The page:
AP: I feel that the candid style gives me the opportunity to see experience on the personal, micro level that is easily paralleled to the universal; the staged style gives me the opportunity to see the macro level of experience – the grand narrative or allegory. The staged portraiture is also a place for playfulness and exploration of ideas and aesthetic boundaries that the more documentary work does not allow. The House of Trisha series is a great example of this. The work becomes large and hyper-theatrical, to the point where characters are caricatures. The biggest difference between the two styles is the depth of emotional relay. Feeling can be conveyed through staged portraiture, but on a more blunt level, as though through a megaphone. In candid portraiture, where my heart lies, the emotion conveyed has a wider range and allows for subtleties of intimacy and expression. It makes a deeper connection with the viewer due to the personal, “real” nature of the source.

DMC: What does your practice look like?

AP: As a self-taught photographer, my practice feels like a constant education built on refining style and technique, experimentation, seeking out knowledge and new experience. I’m at my best when there is no break between projects, and I often juggle short and long-term projects simultaneously. Day-to-day shooting is equally important to my practice, and continues amidst the more defined and coordinated shoots.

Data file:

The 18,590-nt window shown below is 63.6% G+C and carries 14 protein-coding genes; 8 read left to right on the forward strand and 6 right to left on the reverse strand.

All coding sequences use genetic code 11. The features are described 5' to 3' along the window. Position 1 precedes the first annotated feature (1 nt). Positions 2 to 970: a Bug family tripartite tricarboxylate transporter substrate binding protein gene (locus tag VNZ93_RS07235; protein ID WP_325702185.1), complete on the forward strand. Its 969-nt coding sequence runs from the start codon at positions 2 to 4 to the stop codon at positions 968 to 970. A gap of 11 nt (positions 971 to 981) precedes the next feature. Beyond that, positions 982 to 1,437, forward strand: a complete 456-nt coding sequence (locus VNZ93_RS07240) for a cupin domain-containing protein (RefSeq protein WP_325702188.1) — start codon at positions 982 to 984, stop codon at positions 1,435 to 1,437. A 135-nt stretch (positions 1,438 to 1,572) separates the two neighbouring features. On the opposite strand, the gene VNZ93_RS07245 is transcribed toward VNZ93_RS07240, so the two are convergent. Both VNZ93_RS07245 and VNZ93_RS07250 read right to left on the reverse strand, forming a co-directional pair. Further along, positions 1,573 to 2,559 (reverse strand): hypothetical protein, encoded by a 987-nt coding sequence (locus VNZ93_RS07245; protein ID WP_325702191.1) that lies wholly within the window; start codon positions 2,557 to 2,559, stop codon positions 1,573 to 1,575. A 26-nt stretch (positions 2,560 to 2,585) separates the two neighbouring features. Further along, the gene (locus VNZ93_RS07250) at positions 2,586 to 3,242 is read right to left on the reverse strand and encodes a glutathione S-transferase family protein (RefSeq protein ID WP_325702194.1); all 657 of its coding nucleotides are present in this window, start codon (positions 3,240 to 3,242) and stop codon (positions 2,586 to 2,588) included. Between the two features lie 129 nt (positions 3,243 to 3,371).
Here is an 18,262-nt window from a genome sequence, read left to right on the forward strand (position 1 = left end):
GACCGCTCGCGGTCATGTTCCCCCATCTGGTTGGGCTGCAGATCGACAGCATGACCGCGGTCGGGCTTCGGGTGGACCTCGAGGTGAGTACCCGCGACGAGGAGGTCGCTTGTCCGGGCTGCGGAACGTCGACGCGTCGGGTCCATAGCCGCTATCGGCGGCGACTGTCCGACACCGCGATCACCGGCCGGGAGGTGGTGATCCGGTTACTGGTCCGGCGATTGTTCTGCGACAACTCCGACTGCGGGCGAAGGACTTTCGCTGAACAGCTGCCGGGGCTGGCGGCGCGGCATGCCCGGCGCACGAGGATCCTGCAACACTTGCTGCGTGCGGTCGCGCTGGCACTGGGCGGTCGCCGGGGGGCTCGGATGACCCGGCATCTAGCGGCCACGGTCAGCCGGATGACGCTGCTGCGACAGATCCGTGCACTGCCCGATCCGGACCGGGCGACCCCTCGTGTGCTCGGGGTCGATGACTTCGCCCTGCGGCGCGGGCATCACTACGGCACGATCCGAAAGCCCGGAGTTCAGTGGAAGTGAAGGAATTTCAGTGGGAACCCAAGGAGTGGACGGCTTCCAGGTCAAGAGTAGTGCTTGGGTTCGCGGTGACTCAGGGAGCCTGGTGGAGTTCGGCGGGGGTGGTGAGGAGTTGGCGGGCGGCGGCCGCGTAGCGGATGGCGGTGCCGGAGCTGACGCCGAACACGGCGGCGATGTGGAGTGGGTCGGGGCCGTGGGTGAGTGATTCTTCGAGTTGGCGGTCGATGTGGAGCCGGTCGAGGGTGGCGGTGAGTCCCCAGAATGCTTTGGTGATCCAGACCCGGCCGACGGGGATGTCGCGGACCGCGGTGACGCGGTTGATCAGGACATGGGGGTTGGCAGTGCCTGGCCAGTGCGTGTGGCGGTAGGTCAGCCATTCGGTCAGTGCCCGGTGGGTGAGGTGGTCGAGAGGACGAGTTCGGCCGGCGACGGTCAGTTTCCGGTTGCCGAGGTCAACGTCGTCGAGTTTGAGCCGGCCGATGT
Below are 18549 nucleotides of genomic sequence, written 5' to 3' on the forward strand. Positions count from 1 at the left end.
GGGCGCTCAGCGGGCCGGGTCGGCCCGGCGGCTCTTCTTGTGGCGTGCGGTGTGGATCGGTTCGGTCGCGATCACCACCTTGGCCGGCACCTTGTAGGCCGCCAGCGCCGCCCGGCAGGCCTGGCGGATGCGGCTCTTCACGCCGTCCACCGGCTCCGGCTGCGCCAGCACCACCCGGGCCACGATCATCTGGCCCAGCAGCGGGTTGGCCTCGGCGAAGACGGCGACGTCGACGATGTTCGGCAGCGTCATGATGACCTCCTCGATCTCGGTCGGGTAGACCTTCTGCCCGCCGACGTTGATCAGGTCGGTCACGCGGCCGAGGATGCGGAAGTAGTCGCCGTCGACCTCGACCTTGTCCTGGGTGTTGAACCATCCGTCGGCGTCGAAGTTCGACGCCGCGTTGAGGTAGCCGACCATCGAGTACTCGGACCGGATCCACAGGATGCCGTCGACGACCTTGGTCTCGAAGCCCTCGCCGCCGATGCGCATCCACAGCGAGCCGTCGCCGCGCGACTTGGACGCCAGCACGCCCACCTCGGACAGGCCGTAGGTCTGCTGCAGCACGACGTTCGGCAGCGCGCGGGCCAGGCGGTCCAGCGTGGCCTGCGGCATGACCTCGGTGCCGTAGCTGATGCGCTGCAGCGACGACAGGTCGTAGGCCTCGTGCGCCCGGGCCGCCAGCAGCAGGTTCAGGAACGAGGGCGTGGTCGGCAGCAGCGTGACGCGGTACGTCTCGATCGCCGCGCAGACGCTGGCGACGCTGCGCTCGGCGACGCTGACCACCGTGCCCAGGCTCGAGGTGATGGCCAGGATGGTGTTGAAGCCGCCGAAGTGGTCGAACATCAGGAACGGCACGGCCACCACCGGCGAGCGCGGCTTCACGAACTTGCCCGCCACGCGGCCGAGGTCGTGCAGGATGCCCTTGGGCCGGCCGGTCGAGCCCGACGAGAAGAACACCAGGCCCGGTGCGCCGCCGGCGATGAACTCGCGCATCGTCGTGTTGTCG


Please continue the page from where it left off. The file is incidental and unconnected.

DMC: How do you approach your subjects?

AP: Most of my subjects are friends or acquaintances, and approaching them is easy. A call for volunteers generally elicits more than enough responses. But in the last year I’ve been pro-actively approaching people who I find engaging – either based on their unique external presentation or for the work they make or do. Additionally, the more work I do, the more requests I receive for collaborations or simply to be one of the faces in my body of work. Living in Brooklyn I am joyfully surrounded by so many fascinating subjects, and the connections we make in these sessions almost never end there. This facilitation of connection is one of the most enriching aspects of my photographic practice.